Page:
The article is a remarkably uninformed, "View from Nowhere" hodgepodge. It's annotated below.
Construction continues on the developer Forest City Ratner's Atlantic Yards project in Brooklyn. Disruption is worse at night, especially for Prospect Heights residents. That’s when work crews spill onto Flatbush Avenue and snarl traffic. The work is testing some residents' patience.
Christine McCoy lives nearby and shops at was the Pathmark supermarket located across the street from Atlantic Yards, which will include Barclays Arena, the new home for the Nets NBA basketball team. “The traffic is crazy. I'm not going to be coming to this Pathmark anymore, because it is not going to make any more sense,” McCoy said.
Actually, the issue is less the crazy traffic by day but the impact of construction on adjacent blocks, as documented by Atlantic Yards Watch.
The modular issue
Forest City Ratner's project has been mired in controversy since construction began in the fall of 2009. The $5 billion project has faced numerous lawsuits and has struggled to get financial backing. The developer recently revealed that one of the residential towers on the site, a 32-story high-rise, will be constructed from pre-fabricated modules. Opponents have complained that the modules will result in fewer jobs for local construction workers.
Yes, opponents (i.e., Council Member Letitia James) have launched such complaints, but, as with a New York Times round-up article last July, the press shouldn't have to find "opponents" to complain.
The press should, as a guardian of the public interest, compare Atlantic Yards promises to the current porjections.
The most recent lawsuit against the Atlantic Yards Development Company and Forest City Ratner companies was filed in Federal Court in Brooklyn on November 15. The complaint was filed by seven former apprentices hired to work at Atlantic Yards. They alleged that they were employed for only two months and they didn’t get to work on Barclays Arena or Atlantic Yards. Additionally, the plaintiffs alleged they received no “wages or other compensation” for their work. A court date has been set for February.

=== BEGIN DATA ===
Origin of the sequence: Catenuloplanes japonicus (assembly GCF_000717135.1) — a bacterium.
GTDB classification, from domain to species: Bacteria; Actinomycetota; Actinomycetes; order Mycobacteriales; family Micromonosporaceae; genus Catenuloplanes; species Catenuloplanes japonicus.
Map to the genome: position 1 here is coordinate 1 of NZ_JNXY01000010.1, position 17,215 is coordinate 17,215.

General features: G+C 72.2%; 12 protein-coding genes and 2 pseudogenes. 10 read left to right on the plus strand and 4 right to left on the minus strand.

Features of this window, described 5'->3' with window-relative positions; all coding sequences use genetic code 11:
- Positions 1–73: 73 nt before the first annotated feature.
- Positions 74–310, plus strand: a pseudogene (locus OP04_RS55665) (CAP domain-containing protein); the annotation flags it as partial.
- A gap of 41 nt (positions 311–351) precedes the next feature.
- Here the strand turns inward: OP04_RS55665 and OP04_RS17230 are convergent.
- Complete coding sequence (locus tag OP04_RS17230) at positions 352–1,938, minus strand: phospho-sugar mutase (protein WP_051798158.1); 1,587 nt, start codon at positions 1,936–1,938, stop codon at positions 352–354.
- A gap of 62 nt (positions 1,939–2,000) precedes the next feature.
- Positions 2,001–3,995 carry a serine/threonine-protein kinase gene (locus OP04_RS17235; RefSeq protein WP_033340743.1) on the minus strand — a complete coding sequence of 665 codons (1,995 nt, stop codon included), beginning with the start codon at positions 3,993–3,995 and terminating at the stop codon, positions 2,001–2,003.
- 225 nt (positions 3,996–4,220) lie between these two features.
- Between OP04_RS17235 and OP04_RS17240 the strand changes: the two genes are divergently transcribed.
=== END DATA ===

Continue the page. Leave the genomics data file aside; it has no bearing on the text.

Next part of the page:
No, they weren't hired to work at Atlantic Yards. They were accepted into a training program (as part of the Community Benefits Agreement) and (according to the lawsuit) promised jobs at the project and union cards.
The "other side"
Despite these issues, there are many neighborhood residents who are eager for the project to move forward.
Jacob Parris owns Vinnies, a men's boutique a few blocks away from Atlantic Yards. Parris believes the arena will improve foot traffic to his store. “Right now everybody's driving...you know, they're driving either, past, going into the city, or driving back to Brooklyn,” said Parris. “But now with the stadium there, it'll be something to look, at something to want to walk through,” he said.
Vinnies is next to a couple of dense neighborhoods, so there's a lot of foot traffic on Flatbush Avenue. It's fair to say that retail serving nearby residents is doing fine--as long as they have a long-term lease--but more regional retail, such as Vinnie's, should do better with arena crowds.
Oh, and the Barclays Center featured Vinnies in a spotlight promotional video. Keep that in mind when you hear positive statements about the arena from Junior's, Hooti Couture, BK Terrace, Bergen Comics, all featured in such videos.
The irrelevant mention
Other fans of the project include some skateboarders who live in the neighborhood. James Matthews, 13, Germain Gilmore, 12, and Malakai Sankar, 13, said the new arena will be cool. “I think that they should let us kids get in for free,” Matthews said.
This was put in because... maybe it sounded good on audio? Otherwise, it's irrelevant.
The project includes more than 6,000rental units, more than a third of them will be for low income and moderate income families. The company said it will break ground on the residential tower early next year. It's expected to take 18 months to complete. The basketball arena is expected to open next fall.
Actually, of the 6430 planned (not included) housing units, 1930 would be condos. Of the 4500 rentals, half would be subsidies.